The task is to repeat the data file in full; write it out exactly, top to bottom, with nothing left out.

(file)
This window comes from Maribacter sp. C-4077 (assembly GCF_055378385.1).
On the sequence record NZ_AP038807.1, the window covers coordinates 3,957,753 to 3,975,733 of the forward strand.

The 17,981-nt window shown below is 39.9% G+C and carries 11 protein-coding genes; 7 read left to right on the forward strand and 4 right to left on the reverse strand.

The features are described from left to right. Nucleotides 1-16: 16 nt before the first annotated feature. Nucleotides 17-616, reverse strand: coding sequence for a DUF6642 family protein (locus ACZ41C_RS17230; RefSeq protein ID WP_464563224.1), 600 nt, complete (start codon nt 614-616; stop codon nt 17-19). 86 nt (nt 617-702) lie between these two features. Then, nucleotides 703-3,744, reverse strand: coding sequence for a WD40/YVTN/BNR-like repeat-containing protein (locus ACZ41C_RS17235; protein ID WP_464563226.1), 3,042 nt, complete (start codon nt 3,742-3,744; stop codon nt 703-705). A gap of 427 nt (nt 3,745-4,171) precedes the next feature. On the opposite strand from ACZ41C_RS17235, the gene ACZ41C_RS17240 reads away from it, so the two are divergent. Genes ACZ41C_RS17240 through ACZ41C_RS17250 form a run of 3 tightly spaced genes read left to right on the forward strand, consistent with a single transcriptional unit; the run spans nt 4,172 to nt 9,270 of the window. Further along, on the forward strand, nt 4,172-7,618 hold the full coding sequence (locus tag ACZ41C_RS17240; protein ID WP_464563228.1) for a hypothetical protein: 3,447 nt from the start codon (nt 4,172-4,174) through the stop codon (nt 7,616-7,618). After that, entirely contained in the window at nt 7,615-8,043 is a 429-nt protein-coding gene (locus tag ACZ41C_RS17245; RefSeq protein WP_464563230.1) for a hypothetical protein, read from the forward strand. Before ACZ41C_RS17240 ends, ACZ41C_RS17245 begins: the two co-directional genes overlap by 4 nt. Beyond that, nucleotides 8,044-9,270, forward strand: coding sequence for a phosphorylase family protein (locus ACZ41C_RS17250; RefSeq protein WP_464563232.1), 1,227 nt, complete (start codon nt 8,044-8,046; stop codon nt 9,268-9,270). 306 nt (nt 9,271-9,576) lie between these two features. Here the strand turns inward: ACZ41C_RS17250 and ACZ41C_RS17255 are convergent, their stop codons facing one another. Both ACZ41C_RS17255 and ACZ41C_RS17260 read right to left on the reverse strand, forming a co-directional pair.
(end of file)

This window comes from Maribacter sp. C-4077 (assembly GCF_055378385.1).
On the sequence record NZ_AP038807.1, the window covers coordinates 3,957,753 to 3,975,733 of the forward strand.

The 17,981-nt window shown below is 39.9% G+C and carries 11 protein-coding genes; 7 read left to right on the forward strand and 4 right to left on the reverse strand.

The features are described from left to right. Nucleotides 1-16: 16 nt before the first annotated feature. Nucleotides 17-616, reverse strand: coding sequence for a DUF6642 family protein (locus ACZ41C_RS17230; RefSeq protein ID WP_464563224.1), 600 nt, complete (start codon nt 614-616; stop codon nt 17-19). 86 nt (nt 617-702) lie between these two features. Then, nucleotides 703-3,744, reverse strand: coding sequence for a WD40/YVTN/BNR-like repeat-containing protein (locus ACZ41C_RS17235; protein ID WP_464563226.1), 3,042 nt, complete (start codon nt 3,742-3,744; stop codon nt 703-705). A gap of 427 nt (nt 3,745-4,171) precedes the next feature. On the opposite strand from ACZ41C_RS17235, the gene ACZ41C_RS17240 reads away from it, so the two are divergent. Genes ACZ41C_RS17240 through ACZ41C_RS17250 form a run of 3 tightly spaced genes read left to right on the forward strand, consistent with a single transcriptional unit; the run spans nt 4,172 to nt 9,270 of the window. Further along, on the forward strand, nt 4,172-7,618 hold the full coding sequence (locus tag ACZ41C_RS17240; protein ID WP_464563228.1) for a hypothetical protein: 3,447 nt from the start codon (nt 4,172-4,174) through the stop codon (nt 7,616-7,618). After that, entirely contained in the window at nt 7,615-8,043 is a 429-nt protein-coding gene (locus tag ACZ41C_RS17245; RefSeq protein WP_464563230.1) for a hypothetical protein, read from the forward strand. Before ACZ41C_RS17240 ends, ACZ41C_RS17245 begins: the two co-directional genes overlap by 4 nt. Beyond that, nucleotides 8,044-9,270, forward strand: coding sequence for a phosphorylase family protein (locus ACZ41C_RS17250; RefSeq protein WP_464563232.1), 1,227 nt, complete (start codon nt 8,044-8,046; stop codon nt 9,268-9,270). 306 nt (nt 9,271-9,576) lie between these two features. Here the strand turns inward: ACZ41C_RS17250 and ACZ41C_RS17255 are convergent, their stop codons facing one another. Both ACZ41C_RS17255 and ACZ41C_RS17260 read right to left on the reverse strand, forming a co-directional pair.